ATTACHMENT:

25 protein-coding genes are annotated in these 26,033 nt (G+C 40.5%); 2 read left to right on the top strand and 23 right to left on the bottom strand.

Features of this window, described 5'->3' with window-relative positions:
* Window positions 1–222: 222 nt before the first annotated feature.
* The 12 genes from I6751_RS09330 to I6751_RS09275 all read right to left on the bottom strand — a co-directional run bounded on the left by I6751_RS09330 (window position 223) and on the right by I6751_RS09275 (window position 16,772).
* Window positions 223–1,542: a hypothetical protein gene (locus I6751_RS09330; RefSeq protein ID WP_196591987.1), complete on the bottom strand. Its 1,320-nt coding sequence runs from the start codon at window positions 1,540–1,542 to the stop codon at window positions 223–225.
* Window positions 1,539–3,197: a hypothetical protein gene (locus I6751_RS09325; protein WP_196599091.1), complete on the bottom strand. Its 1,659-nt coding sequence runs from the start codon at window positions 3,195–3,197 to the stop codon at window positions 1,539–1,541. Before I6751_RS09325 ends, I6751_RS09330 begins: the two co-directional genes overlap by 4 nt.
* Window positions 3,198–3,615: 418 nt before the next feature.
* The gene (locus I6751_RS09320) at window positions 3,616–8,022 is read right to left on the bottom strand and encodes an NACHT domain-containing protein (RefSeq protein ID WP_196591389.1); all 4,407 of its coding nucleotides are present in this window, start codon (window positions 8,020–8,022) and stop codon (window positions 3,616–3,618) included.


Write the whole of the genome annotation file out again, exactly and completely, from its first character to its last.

25 protein-coding genes are annotated in these 26,033 nt (G+C 40.5%); 2 read left to right on the top strand and 23 right to left on the bottom strand.

Features of this window, described 5'->3' with window-relative positions:
* Window positions 1–222: 222 nt before the first annotated feature.
* The 12 genes from I6751_RS09330 to I6751_RS09275 all read right to left on the bottom strand — a co-directional run bounded on the left by I6751_RS09330 (window position 223) and on the right by I6751_RS09275 (window position 16,772).
* Window positions 223–1,542: a hypothetical protein gene (locus I6751_RS09330; RefSeq protein ID WP_196591987.1), complete on the bottom strand. Its 1,320-nt coding sequence runs from the start codon at window positions 1,540–1,542 to the stop codon at window positions 223–225.
* Window positions 1,539–3,197: a hypothetical protein gene (locus I6751_RS09325; protein WP_196599091.1), complete on the bottom strand. Its 1,659-nt coding sequence runs from the start codon at window positions 3,195–3,197 to the stop codon at window positions 1,539–1,541. Before I6751_RS09325 ends, I6751_RS09330 begins: the two co-directional genes overlap by 4 nt.
* Window positions 3,198–3,615: 418 nt before the next feature.
* The gene (locus I6751_RS09320) at window positions 3,616–8,022 is read right to left on the bottom strand and encodes an NACHT domain-containing protein (RefSeq protein ID WP_196591389.1); all 4,407 of its coding nucleotides are present in this window, start codon (window positions 8,020–8,022) and stop codon (window positions 3,616–3,618) included.